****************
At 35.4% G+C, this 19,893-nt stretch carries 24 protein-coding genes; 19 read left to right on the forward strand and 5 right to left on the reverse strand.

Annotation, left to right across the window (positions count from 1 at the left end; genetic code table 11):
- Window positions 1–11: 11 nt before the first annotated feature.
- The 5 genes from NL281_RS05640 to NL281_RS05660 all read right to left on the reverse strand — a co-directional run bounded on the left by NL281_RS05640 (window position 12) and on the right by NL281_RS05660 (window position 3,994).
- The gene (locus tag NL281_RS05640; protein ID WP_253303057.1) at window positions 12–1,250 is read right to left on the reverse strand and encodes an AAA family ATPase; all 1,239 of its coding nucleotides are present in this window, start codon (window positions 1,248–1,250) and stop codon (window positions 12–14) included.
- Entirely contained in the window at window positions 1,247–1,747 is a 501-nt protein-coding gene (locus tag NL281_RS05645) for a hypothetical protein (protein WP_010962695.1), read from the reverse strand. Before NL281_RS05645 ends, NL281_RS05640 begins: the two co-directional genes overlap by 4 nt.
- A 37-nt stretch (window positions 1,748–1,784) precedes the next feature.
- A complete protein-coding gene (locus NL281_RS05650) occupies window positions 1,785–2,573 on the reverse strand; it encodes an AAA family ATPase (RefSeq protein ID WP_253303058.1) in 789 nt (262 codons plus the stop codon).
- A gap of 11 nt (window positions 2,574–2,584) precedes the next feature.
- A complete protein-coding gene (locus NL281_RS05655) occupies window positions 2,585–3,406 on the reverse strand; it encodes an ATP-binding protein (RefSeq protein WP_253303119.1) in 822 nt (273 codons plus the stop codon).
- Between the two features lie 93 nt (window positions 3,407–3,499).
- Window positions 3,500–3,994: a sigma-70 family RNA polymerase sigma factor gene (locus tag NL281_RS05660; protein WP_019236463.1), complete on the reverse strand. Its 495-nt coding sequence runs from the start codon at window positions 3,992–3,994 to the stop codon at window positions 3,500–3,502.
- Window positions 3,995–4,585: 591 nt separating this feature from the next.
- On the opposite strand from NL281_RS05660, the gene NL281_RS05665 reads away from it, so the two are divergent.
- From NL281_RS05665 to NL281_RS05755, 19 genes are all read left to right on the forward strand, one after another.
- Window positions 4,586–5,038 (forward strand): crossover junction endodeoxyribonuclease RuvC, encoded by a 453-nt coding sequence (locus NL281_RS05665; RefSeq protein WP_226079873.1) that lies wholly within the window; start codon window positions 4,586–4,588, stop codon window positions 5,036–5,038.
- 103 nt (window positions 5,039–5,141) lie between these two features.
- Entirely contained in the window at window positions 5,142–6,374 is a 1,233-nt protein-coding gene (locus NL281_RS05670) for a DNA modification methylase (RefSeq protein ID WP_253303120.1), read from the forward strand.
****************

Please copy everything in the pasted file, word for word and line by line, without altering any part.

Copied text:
At 35.4% G+C, this 19,893-nt stretch carries 24 protein-coding genes; 19 read left to right on the forward strand and 5 right to left on the reverse strand.

Annotation, left to right across the window (positions count from 1 at the left end; genetic code table 11):
- Window positions 1–11: 11 nt before the first annotated feature.
- The 5 genes from NL281_RS05640 to NL281_RS05660 all read right to left on the reverse strand — a co-directional run bounded on the left by NL281_RS05640 (window position 12) and on the right by NL281_RS05660 (window position 3,994).
- The gene (locus tag NL281_RS05640; protein ID WP_253303057.1) at window positions 12–1,250 is read right to left on the reverse strand and encodes an AAA family ATPase; all 1,239 of its coding nucleotides are present in this window, start codon (window positions 1,248–1,250) and stop codon (window positions 12–14) included.
- Entirely contained in the window at window positions 1,247–1,747 is a 501-nt protein-coding gene (locus tag NL281_RS05645) for a hypothetical protein (protein WP_010962695.1), read from the reverse strand. Before NL281_RS05645 ends, NL281_RS05640 begins: the two co-directional genes overlap by 4 nt.
- A 37-nt stretch (window positions 1,748–1,784) precedes the next feature.
- A complete protein-coding gene (locus NL281_RS05650) occupies window positions 1,785–2,573 on the reverse strand; it encodes an AAA family ATPase (RefSeq protein ID WP_253303058.1) in 789 nt (262 codons plus the stop codon).
- A gap of 11 nt (window positions 2,574–2,584) precedes the next feature.
- A complete protein-coding gene (locus NL281_RS05655) occupies window positions 2,585–3,406 on the reverse strand; it encodes an ATP-binding protein (RefSeq protein WP_253303119.1) in 822 nt (273 codons plus the stop codon).
- Between the two features lie 93 nt (window positions 3,407–3,499).
- Window positions 3,500–3,994: a sigma-70 family RNA polymerase sigma factor gene (locus tag NL281_RS05660; protein WP_019236463.1), complete on the reverse strand. Its 495-nt coding sequence runs from the start codon at window positions 3,992–3,994 to the stop codon at window positions 3,500–3,502.
- Window positions 3,995–4,585: 591 nt separating this feature from the next.
- On the opposite strand from NL281_RS05660, the gene NL281_RS05665 reads away from it, so the two are divergent.
- From NL281_RS05665 to NL281_RS05755, 19 genes are all read left to right on the forward strand, one after another.
- Window positions 4,586–5,038 (forward strand): crossover junction endodeoxyribonuclease RuvC, encoded by a 453-nt coding sequence (locus NL281_RS05665; RefSeq protein WP_226079873.1) that lies wholly within the window; start codon window positions 4,586–4,588, stop codon window positions 5,036–5,038.
- 103 nt (window positions 5,039–5,141) lie between these two features.
- Entirely contained in the window at window positions 5,142–6,374 is a 1,233-nt protein-coding gene (locus NL281_RS05670) for a DNA modification methylase (RefSeq protein ID WP_253303120.1), read from the forward strand.